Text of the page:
Get to know your child’s symptoms. Low cortisol symptoms usually come in clusters, so if there’s only one thing, such as a headache, it may ‘just’ be a headache; if that headache comes with nausea and a rapid heart rate or internal shakes, it may be telling you it’s AI. Review our complete list of low cortisol symptoms in our files, as these vary from time-to-time and person-to-person… so don’t let your doctor invalidate your child’s own experience. This can be a long journey even for an adult. This means knowing your child’s low cortisol symptoms as well as knowing the difference between low cortisol and actual adrenal crisis. Know what brings on symptoms in YOUR child and don’t let a doctor or others tell you there’s a textbook answer to anything, whether that’s dose-related or about his or her symptoms and experience. The key to successfully managing AI is to control symptoms with steroids and lifestyle changes while not over-supplementing (your child can feel just as badly on too much daily steroid replacement as on too little, although the latter is what becomes life-threatening). For hydrocortisone there is no lab that can calculate the needed dose; for fludrocortisone, your child’s symptoms, renin and CMP will determine what’s needed.

If you’re ever unsure, err on the side of safety and give your child a small stress dose, usually about 5 mg HC (10 mg for older kids), and assuming their symptoms are not appearing critical, such as confusion, anything involving breathing or dizziness etc.— wait about 30-40 minutes and see if it helps. You can repeat this if it doesn’t. If at that point the extra doses haven’t made a difference, it’s possible that the issue is not low cortisol but something else that may require medical attention. If your child is sick and has a fever or infection, most likely they will be instructed to double or even triple their daily doses until the issue passes. If you’re ever in doubt and oral stress doses aren’t helping and your child seems to be going downhill, inject your child with IM Solu-Cortef and THEN get to emergency care (this is covered in more detail below). Over time, you and your child will recognize and differentiate their low cortisol symptoms from other issues and you’ll both know when and how much to stress dose. It’s important to remember that both emotional and physical stressors tax our cortisol reserve the same— so if you child is experiencing a difficult emotional time, they may also experience low cortisol and need a stress dose. This also will become more clear with time and experience and knowing your child’s disease.

You must pay attention to even low grade fevers, as anything over 99.5F (37.5C) requires stress dosing, as our body temperatures look lower when taking steroids than they really are (and our white blood count and esinophils may be slightly elevated without having infection, making it harder to know when to treat something with antibiotics). Although children’s fevers tend to run higher than adults, it’s always going to be safer to stress dose than not if you’re unsure. Diarrhea and vomiting can quickly become VERY dangerous, so please pay extra attention if your child is sick. While a routine cold should be manageable without extra steroids, one with fever or anything involving infection means a “healthy” body would produce extra cortisol, so you’d need your child to have extra hydrocortisone on board.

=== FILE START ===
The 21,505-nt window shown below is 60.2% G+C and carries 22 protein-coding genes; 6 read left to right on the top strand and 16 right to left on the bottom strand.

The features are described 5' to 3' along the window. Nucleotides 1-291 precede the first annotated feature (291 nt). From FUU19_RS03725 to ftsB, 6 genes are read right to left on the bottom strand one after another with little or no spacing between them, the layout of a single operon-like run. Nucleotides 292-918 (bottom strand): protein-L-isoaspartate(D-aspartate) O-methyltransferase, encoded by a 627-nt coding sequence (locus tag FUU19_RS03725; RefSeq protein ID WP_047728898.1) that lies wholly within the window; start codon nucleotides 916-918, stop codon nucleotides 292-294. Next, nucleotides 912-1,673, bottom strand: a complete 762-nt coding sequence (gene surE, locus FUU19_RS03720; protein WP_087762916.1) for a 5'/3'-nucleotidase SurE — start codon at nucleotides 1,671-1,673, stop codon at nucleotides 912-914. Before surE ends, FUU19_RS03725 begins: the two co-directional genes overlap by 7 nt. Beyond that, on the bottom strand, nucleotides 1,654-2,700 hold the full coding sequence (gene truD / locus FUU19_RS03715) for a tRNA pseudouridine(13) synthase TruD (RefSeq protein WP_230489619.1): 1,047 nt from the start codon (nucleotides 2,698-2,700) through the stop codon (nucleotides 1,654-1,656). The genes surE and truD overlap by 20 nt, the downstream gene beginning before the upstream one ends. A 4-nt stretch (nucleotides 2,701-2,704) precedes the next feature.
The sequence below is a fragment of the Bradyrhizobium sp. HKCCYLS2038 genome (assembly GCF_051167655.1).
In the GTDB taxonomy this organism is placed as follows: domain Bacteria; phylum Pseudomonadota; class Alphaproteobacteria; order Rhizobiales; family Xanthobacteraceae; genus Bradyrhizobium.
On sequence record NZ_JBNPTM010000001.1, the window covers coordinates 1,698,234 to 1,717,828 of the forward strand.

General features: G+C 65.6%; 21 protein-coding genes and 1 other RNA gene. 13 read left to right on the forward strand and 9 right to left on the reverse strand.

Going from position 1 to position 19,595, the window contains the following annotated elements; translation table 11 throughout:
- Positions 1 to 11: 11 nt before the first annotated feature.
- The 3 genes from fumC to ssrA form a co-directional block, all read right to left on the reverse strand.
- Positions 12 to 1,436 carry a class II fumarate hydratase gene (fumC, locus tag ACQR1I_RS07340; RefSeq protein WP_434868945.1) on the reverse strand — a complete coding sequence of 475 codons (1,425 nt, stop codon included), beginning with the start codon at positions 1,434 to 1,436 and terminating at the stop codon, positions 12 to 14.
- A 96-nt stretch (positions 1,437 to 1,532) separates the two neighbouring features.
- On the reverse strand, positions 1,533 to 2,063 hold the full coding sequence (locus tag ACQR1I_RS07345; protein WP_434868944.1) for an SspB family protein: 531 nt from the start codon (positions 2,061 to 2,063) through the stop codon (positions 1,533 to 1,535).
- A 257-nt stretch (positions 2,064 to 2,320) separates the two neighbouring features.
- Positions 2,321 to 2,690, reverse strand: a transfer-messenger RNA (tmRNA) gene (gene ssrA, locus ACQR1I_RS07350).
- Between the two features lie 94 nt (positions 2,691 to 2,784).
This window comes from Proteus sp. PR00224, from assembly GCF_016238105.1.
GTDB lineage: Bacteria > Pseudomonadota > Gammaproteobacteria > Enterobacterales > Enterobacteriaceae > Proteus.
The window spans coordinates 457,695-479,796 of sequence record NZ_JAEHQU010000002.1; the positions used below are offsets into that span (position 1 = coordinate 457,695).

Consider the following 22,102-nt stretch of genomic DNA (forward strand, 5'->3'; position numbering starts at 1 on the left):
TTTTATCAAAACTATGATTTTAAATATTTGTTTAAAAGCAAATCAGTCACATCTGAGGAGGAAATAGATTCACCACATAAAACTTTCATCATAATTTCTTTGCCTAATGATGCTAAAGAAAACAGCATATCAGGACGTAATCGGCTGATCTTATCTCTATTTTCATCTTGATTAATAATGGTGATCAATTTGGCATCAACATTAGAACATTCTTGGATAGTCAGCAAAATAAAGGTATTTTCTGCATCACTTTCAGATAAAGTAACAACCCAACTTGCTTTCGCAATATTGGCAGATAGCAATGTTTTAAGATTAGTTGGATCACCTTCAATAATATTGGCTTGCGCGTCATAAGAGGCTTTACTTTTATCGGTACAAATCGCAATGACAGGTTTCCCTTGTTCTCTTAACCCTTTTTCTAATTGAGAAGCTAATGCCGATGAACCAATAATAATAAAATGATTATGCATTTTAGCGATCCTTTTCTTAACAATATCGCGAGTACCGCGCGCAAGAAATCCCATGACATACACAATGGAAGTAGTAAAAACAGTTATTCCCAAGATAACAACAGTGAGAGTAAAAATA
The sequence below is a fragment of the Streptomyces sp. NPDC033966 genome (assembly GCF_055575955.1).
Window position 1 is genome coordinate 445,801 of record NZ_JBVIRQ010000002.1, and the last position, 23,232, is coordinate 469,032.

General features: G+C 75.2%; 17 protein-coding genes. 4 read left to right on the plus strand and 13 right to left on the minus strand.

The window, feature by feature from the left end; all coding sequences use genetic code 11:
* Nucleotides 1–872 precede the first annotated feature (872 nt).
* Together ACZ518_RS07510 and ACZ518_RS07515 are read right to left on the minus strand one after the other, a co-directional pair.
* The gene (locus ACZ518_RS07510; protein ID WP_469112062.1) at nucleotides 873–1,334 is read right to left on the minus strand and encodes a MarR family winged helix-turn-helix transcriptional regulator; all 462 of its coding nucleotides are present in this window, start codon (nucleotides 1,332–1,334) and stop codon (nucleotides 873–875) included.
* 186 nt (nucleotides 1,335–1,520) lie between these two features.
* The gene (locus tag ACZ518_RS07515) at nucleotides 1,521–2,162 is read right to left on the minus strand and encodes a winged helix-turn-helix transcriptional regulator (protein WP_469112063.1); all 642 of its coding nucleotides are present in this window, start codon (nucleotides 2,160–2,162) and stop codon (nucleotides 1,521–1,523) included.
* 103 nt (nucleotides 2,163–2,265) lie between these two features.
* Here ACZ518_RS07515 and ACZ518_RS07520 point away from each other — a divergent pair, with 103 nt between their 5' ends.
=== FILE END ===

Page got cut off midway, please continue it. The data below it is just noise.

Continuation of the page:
If you find that he or she is stress dosing often for symptoms, this likely means their overall dose isn’t enough or that their timing of doses isn’t meeting their body’s needs. It can also mean that they are not absorbing or metabolizing their steroids properly and may need a different form, such as injections or a pump to deliver this (we also know that some generics such as Q. contain ingredients that for many with AI make the person sicker; we also have more on this in our files). The latter can be checked via an inpatient day curve, which is one of the only exceptions after diagnosis where checking cortisol matters. In all other cases, never let our doctor tell you that your child’s cortisol is okay based on a lab (or that it’s low); this is fully explained in a files document as well and also applies to testing ACTH after diagnosis.

Your child MUST, must, must have an emergency injectable kit on him or her at ALL times. This is often the one thing that will save their life. If your doctor doesn’t understand why this is needed or thinks you’ll reach emergency care in time, assure him/her that that’s often not the case and help them to learn so they can prescribe this for you. Do not take “no” for an answer regarding an emergency injectable kit. There is no replacement option for this in many cases and it is critical to you and your child managing their disease. If the person is not readily near a hospital (on a plane, train, in a car, on a walk, etc.), or just plain gets really sick, vomits repeatedly and can’t hold in oral stress doses, it’s crucial they receive the intramuscular Solu-Cortef injectable immediately (in the U.S. the Act-O-Vial is the easiest to use). This cannot wait until help arrives or until someone drives them to an ER or A&E. It’s the same basic steroid they are on daily, but will get in faster and in a larger dose and may save their life. It’s inexpensive and EVERYONE with AI needs AT LEAST two vials and four CORRECT IM syringes and needles with them at ALL times. Notice the big capital letters. The same goes for oral stress doses. If you don’t have it with you you can’t use it when needed and emergencies with unpredictable consequences happen to us with some frequency. We have information for your doctor if they need help understanding the need for this, but do not back down if your child does not have this both at school, at home, and somehow on his or her person if away at a friend’s house or while at after-school activities, etc. We can help you with your school plan if needed also, but this must be in place 24/7. It is ALWAYS safer to stress dose or even inject than to not if you’re unsure, and over time you and your child will recognize the signs of needing this better, but always err on the side of using it vs waiting too long if unsure, and know the differences I mentioned between low cortisol and crisis. An occasional extra dose won’t hurt the person with AI if you’ve guessed wrong, but not having enough cortisol replacement if their body crucially needs it when placed in serious “flight or fight mode” can lead to adrenal crisis and even coma or death.